폐암 환자에서 Urokinase Type Plasminogen Activator 및 Plasminogen Activator Inhibitor Type 1의 임상적 의의
- Affiliated Author(s)
- 최원일; 한승범; 전영준; 권건영
- Alternative Author(s)
- Choi, Won Il; Han, Sung Beom; Jeon, Young June; Kwon, Kun Young
- Journal Title
- Keimyung Medical Journal
- Issued Date
- U-PA; PAI-1; Lung cancer
- Cancer invasion and metastasis require the dissolution of extracellular matrix in which several proteolytic enzyme are involved. One of these enzyme the urokinase-type plasminogen activator(u-PA), and plasminogen activator inhibitor type 1(PAI-1) have a possible role in cancer invasion and metastasis by protection of cancer itself from proteolysis by u-PA. It has been reported that the level of u-PA and PAI-1 in various cancer tissues are significantly higher than those in normal tissue and significant correlation with tumor size and lymph node involvement. We measured the concentration of plasma u-PA and PAI-1 antigens in patients with lung cancer and compared the concentration of them with histologic types and staging parameters, and also compared those concentrations in pre-treatment and post-treatment.
In this study we measured the concentration of plasma u-PA and PAI-1 antigens using commercial ELISA kit in 40 lung cancer patients and 22 patient with benign lung diseases. The concentration of u-PA was 1.37±0.7 ng/mL in a group of benign lung disease patients and 1.75±0.75 ng/mL in lung cancer patients. The concentration of PAI-1 was 20.86±13.2 ng/mL in benign lung disease and 20.09 ng/mL in lung cancer. The concentration of u-PA in lung cancer patients was higher than those of benign lung disease patients. The concentration of u-PA was 2.42±2.69 ng/mL in lung cancer patients who were not treated, 1.78 ng±0,79 ng/mL in patients who were treated. The concentration of PAI-1 was 19.53±11.75 ng/mL in not-treated lung cancer patients, 10.71±6.26 ng/mL in treated patient group. The concentration of PAI-1 in treated lung cancer patients was lower than those of not-treated lung cancer patients. The concentration of u-PA was 1.82 ng/mL in stage I & Ⅱ, 1.93±0.11 ng/mL in stage Ⅲ, 1.65±0.17 ng/mL in stage Ⅳ. The concentration of PAI-1 was 15.92±5.57 ng/mL in stage I & Ⅱ, 20.95±0.54 ng/mL in stage Ⅲ, 23.99±2.5 ng/mL in stage Ⅳ. The concentration of u-PA was 1.28±0.45 ng/mL in small cell carcinoma, 1.86±0.12 ng/mL in nonsmall cell carcinoma 1.76±0.0 ng/mL in squamous cell carcinoma 1.93±0.2 ng/mL in adenocarcinoma. The concentration of PAI-1 was 18.74±3.83 ng/mL in small cell carcinoma 23.13±3.95 ng/mL in nonsmall cell carcinoma 25.39±2.81 ng/mL in squamous cell carcinoma 20.96±1.62 ng/mL in adenocarcinoma.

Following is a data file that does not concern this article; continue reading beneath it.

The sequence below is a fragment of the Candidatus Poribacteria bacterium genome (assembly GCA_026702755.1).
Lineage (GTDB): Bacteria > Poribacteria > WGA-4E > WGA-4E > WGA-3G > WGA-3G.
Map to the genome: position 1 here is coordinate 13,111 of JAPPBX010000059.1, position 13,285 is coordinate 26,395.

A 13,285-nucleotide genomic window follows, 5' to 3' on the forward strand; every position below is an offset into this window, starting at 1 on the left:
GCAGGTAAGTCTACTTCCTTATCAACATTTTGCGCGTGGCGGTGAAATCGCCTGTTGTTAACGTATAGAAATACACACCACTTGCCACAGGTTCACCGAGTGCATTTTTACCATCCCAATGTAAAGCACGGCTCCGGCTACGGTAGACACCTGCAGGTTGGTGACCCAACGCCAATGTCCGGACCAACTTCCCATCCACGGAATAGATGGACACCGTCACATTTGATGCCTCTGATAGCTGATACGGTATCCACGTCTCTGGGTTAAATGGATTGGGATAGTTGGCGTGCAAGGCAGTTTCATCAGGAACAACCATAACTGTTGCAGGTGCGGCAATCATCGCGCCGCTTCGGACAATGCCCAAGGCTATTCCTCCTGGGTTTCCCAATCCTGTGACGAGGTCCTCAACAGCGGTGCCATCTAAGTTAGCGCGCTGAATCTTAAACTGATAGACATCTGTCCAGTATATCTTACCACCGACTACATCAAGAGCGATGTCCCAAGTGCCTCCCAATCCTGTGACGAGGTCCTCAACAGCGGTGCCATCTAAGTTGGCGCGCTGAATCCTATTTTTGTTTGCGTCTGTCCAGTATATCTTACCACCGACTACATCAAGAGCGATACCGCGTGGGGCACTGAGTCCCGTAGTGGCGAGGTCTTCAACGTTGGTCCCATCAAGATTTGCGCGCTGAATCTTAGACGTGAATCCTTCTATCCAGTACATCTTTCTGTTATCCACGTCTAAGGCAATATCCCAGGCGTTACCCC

The plasma levels of u-PA in lung cancer patients were higher than those benign lung disease and plasma level of PAI- 1 in who were treated (surgery, chemotherapy and/or radiotherapy) were lower than those who were not treated. These findings suggest involvement of U-PA with local invasion of lung cancer and possible roles in predicting the prognosis and survival of lung cancer patients.
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